notes by Eric Miller

As an advisory group member of the Archive Project, I was stimulated to think of my personal archive and how to make it available to the Tavistock Institute of Human Relations (TIHR) Archive process.  After discovering some notes I had made in 1989 when I was part of a Board to which Eric Miller had been invited to consult, the idea was born that the notes could become the basis of an article in this blog.

As I re-read my notes, I remembered the influence of that momentous event on my journey towards organisational consultancy work – shifting the focus of my work with groups and communities in the early years of my career to later, working primarily with individuals, and in the 1980s, extending to working in broader domains – the individual and the group and the system and the environment.

My notes of Eric Miller’s consultancy with a Board of a well-known professional organisation, describe a Board in conflict, holding and managing the competing aims of the different sections of the organisation.  Discussions in Board meetings tended to be circular, repetitive and over-detailed, operational rather than strategic.

Eric Miller used a simple design for the two-day consultation with the Board.  I had worked under Eric’s directorship in group relations conferences in the 1970s and 80s and I recognised the group relations influence in his recommended design of working in small groups and in a full group.  The design quickly allowed for the emergence of key organisational dynamics.  These were first articulated politely, perhaps out of respect for our visitor, and then angrily when the anger could no longer be suppressed. The containing structure of the design and Eric Miller’s calm acceptance of the conflicts, as if these were quite normal, and his willingness to speak to them, allowed others to do the same.

In setting out the work before the small groups dispersed to their rooms, Eric said he wanted to introduce the notion that the small groups were to produce an output for consideration by the large group. With this statement at the very outset of the consultation, Eric demonstrated through the lived experience in the here-and-now, the importance of the sections of the organisation, more used to acting separately and autonomously, actually being accountable to the Board in spirit and in fact.

Eric Miller’s summations of the group conversations were masterful in encapsulating the Board’s underlying tensions and providing insight as to why they existed and helpful practical advice to resolve them.  He commented on the Board’s apparent exhaustion that prevented it from exercising its leadership role properly.  To alleviate overwork and exhaustion, Eric suggested the Board could do with a better administrative framework; that responsibility for some functions might be removed from committees and given to managers with authority to make decisions and who would not be required to reflect greater consensus.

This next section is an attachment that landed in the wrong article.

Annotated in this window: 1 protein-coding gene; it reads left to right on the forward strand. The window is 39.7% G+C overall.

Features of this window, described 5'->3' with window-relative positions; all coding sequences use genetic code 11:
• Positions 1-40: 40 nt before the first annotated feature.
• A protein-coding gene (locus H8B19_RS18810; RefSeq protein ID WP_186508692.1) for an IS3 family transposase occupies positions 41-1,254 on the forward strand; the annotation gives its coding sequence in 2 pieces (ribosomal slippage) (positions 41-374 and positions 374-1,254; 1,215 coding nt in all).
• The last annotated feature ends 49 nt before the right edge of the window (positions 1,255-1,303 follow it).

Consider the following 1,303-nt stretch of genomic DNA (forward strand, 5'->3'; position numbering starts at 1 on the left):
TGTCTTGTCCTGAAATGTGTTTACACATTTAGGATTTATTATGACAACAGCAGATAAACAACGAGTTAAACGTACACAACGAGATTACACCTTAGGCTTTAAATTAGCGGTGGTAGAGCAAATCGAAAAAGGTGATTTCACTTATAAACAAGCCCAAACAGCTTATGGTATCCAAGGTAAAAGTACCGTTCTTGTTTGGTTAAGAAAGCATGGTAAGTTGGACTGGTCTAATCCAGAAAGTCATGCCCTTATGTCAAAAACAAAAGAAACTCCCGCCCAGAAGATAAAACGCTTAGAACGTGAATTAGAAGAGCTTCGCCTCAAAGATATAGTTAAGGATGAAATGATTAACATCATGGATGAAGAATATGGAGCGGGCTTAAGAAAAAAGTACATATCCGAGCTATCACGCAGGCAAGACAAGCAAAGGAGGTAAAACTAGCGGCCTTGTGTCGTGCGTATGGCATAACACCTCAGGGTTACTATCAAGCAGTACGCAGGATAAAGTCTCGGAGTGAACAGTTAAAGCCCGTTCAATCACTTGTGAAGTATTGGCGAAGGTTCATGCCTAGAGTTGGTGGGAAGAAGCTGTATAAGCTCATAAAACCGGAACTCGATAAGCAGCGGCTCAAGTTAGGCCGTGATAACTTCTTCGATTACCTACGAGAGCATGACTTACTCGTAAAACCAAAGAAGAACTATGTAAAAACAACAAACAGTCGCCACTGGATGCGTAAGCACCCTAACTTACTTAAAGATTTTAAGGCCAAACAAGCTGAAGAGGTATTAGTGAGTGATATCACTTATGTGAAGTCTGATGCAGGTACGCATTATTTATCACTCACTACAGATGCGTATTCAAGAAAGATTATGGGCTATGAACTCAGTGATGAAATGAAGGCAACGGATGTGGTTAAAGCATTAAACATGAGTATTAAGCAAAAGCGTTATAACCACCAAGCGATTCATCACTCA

Eric noted how the organisation was becoming rule-bound and he wondered what that was meant to protect – a frightful question that the Board had difficulty answering.

Eric was careful to link the organisation to its wider environment, noting a tendency to look inwards through attaching high value to intensive work with individuals and less value to once or twice-weekly work, which, he said, was the norm in the public service and common in private practice.  Eric felt that references to once-, twice- or three-times weekly personal therapy sounded more like a sexual potency. He was gently challenging a ‘sacred cow’ that had led to devaluing the outputs of the organisation.

Eric thought the Board did not have an agreed primary task and he suggested an expanded definition from ‘Training’ to ‘Training and Professional Development’ which made it possible for the Board to agree.  He made one remarkable interpretation – how the organisation seemed to regard itself as the favoured child that could not grow up/could not be allowed to grow up.  He spoke about the need to value and use our resources.

I was impressed by Eric’s ability to identify the Board’s unconscious determinants of behaviour and then link it to an organisational dynamic – for example, he noted that Board members blocked one another’s ideas and he wondered whether this was an expression of resentment over what the organisation did to its people. Experiencing the way Eric’s presence impacted on the Board made me want that too for myself – I wanted to be able, like him, to use ideas and words to heal broken organisations and systems.

That consultation in 1989 with Eric Miller was a seminal moment for me. Within a year I had resigned from a 20-year career in the NHS to direct an independent organisational development consultancy firm. Eight years later, in 1997, I was appointed to succeed Eric Miller as Director of the Group Relations Programme at the TIHR.

Mannie Sher is a member of the TIHR Archive 2017 Advisory Group, Director, Group Relations Programme and Principal Researcher & Consultant, TIHR

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